Changes to Oklahoma’s drug laws reduce criminal charges and prison sentences

Oklahoma’s recent success in reducing our prison population is hard won. Sentencing reforms passed by voters in 2016 and by the Legislature in 2018 have contributed to a 23% drop in the prison population since it peaked in 2016. Though much remains to be done, the Oklahoma Policy Institute has been tracking the effects of justice reform in courts, jails, and prisons as reforms have taken hold and found a steady move towards a less punitive approach to offenses like drug possession and burglary.  

This post examines reforms to another set of common criminal offenses and their effects on Oklahomans. Senate Bill 793, passed in 2018, addressed the state’s high incarceration rate of  Oklahomans convicted of drug crimes; the same year, State Question 788 legalized medical marijuana and directly and indirectly reduced punishments for many marijuana-related offenses. These two measures have reduced incarceration rates, which will stimulate the economy by keeping people in the workforce and helping keep families together. Immediate impacts of these reforms include common-sense reductions in harsh sentence lengths for certain drug charges, as well as the legalization of medical marijuana. Court data indicate that after SB 793 took effect, charges of possession with intent to distribute decreased substantially statewide, and these reductions were likely also due in part to the passage of SQ 788.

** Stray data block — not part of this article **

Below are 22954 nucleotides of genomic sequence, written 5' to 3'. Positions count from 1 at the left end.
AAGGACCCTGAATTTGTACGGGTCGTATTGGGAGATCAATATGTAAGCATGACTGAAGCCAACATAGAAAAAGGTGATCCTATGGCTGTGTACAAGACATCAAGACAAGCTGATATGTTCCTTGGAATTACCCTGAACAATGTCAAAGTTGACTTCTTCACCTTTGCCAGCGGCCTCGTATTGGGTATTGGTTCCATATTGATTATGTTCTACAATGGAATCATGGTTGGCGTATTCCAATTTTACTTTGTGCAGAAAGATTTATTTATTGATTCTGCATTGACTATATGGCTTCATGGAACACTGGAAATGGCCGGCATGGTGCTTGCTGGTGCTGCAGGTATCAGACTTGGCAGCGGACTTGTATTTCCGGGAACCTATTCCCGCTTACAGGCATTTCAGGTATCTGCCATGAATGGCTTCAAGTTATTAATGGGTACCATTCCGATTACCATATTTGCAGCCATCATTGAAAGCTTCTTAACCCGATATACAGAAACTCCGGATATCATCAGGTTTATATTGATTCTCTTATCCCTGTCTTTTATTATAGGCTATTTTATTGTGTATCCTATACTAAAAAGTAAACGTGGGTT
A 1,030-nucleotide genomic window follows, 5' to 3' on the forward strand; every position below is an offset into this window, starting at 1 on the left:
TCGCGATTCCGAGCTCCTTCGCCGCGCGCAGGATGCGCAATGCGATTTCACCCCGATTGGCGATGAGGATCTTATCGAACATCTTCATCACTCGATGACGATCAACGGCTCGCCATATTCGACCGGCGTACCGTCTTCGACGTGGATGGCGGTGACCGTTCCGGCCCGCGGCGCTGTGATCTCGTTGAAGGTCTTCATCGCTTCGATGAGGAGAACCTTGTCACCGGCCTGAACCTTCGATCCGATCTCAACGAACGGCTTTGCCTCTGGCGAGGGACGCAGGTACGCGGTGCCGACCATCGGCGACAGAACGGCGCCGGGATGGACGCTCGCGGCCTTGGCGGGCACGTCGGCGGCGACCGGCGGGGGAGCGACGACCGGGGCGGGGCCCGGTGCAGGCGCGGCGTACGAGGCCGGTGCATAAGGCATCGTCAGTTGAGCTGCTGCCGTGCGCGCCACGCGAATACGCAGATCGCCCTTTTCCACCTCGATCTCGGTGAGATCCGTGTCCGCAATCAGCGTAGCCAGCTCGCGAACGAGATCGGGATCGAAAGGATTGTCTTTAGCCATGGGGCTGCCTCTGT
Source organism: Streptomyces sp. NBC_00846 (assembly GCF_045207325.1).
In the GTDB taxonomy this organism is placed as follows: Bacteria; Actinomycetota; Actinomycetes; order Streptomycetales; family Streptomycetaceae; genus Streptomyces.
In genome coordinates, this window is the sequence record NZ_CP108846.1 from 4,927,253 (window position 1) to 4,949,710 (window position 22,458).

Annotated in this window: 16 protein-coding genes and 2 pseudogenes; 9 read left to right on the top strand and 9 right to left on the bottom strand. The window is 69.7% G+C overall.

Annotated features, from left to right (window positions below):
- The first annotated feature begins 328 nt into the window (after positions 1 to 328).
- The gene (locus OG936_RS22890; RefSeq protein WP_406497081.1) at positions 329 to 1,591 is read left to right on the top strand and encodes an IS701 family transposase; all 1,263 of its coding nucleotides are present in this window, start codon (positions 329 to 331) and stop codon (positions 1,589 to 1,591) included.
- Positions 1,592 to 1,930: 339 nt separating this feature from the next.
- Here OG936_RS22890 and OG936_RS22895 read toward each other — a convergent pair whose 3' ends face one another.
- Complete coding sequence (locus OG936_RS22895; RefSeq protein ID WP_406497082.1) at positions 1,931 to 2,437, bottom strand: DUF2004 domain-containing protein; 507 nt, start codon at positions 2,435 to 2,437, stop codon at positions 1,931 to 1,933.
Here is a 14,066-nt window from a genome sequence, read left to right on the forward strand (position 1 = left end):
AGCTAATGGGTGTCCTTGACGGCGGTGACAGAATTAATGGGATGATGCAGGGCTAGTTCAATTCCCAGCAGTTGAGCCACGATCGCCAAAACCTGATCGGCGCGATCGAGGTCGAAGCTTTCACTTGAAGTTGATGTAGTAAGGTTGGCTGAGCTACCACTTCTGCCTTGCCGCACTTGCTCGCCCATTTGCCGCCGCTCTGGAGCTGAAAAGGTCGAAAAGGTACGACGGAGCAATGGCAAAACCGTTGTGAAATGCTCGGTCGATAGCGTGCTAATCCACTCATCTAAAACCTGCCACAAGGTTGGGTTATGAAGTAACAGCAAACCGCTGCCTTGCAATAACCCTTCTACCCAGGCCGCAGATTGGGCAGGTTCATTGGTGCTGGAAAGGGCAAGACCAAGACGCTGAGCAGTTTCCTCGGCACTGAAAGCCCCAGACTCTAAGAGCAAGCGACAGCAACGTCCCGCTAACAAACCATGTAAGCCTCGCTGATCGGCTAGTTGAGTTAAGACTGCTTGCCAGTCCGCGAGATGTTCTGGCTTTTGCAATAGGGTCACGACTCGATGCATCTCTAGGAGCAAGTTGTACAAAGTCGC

Senate Bill 793 reduced some of Oklahoma’s harsh drug crime sentencing practices

The legislature showed a commitment to criminal justice reform by approving SB 793 in 2018. This bill reduced the punishment for transporting and possessing with intent to distribute a dangerous controlled substance. Previously, an individual living in Oklahoma could receive between five years to life in prison for a Schedule I or II drug. As a result of SB 793, Oklahomans can no longer receive life sentences for this crime, and the maximum sentence is seven years. The measure also removed the option of life without parole for a drug trafficking charge. Since Oklahoma prison sentences for these and other drug crimes are 79 percent longer than the national average, these reforms will help reduce the number of people incarcerated for nonviolent drug crimes in Oklahoma. Research shows that incarceration for nonviolent crimes often does not achieve its intended goal of rehabilitation; rather, it makes people more likely to commit another crime after release. These reforms build on SQ 780, passed by voters in 2016, ensuring no one newly convicted of simple drug possession receives a prison sentence.

SQ 788’s legalization of medical marijuana brought dramatic changes to laws around the drug

Passed in June 2018, SQ 788 legalized medical marijuana and took effect in August of that year. SQ 788 made acquiring a medical marijuana license a possibility for many Oklahomans and dramatically changed possession of marijuana laws. Now, the penalty for someone carrying a small amount of marijuana without a medical marijuana license, but who can state a medical condition, is just a misdemeanor charge and a fine. Because this law does not specify a quantity of marijuana in determining between simple possession (a misdemeanor) and possession with intent to distribute (a felony), the line between the two charges often depends on the judgment of the prosecutor on the case. Nevertheless, the legalization of medical marijuana and relaxation of drug possession laws around marijuana likely influenced prosecutors’ decisions towards fewer felony charges after SQ 788 took effect.